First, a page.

The digital revolution that our nation is currently experiencing is still too present to be fully understood, which makes our willy-nilly embrace of certain aspects of the transformation a bit premature as well.
For instance, the algorithmic ability of some of these companies to unlock patterns of human behavior that would previously go unnoticed otherwise. The question is whether or not everyone who has access to this sort of behavioral data is using it for the most sincere of purposes, and, the larger the corporation, the more room there is for hidden danger.
That’s why some are now bristling at the idea that Google wants to watch us sleep.
Google’s Nest unit is expanding into health technology with a feature that tracks sleep patterns, offering a potential new revenue stream but also raising privacy concerns.
The company unveiled the second-generation model of its Nest Hub smart display in a blog post Tuesday, and this time it comes with a function called Sleep Sensing that monitors the breathing and movement of a person sleeping next to the screen — without a camera or needing to wear a device in bed.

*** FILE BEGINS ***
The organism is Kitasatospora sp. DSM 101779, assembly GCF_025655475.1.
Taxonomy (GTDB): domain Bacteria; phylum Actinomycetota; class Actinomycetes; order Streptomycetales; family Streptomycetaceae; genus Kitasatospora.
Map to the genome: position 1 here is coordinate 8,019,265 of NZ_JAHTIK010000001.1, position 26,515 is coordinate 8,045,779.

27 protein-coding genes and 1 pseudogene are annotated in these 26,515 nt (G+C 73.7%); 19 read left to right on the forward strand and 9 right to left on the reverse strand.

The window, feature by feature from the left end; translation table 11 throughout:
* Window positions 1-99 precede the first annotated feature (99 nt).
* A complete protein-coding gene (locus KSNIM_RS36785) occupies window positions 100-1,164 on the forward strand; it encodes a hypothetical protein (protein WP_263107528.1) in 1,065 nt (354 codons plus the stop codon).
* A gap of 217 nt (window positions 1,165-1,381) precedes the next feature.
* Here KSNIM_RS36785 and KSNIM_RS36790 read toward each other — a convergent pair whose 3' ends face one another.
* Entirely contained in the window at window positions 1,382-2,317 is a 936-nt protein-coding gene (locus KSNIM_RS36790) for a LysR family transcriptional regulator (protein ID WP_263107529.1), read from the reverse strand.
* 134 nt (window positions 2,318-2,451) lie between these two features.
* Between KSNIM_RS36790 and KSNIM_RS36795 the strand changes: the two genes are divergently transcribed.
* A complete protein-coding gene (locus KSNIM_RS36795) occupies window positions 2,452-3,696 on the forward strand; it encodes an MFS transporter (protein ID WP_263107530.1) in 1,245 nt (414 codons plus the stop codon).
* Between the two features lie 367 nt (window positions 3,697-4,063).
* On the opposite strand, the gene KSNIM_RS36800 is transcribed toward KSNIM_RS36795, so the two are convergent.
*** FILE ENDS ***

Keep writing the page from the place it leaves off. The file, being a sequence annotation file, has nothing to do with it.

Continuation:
The system also detects disturbances such as coughing and snoring, along with light and temperature changes using the Nest Hub’s built-in microphones and ambient light and temperature sensors. Over time, it learns the user’s sleep patterns and gives personalized recommendations.
Privacy experts have long feared that this technology could someday be turned against us, either by Nest or via some complex hacking routine, which is precisely why the nation at large must begin to keep as keen an eye on Google as they are keep an eye on us.
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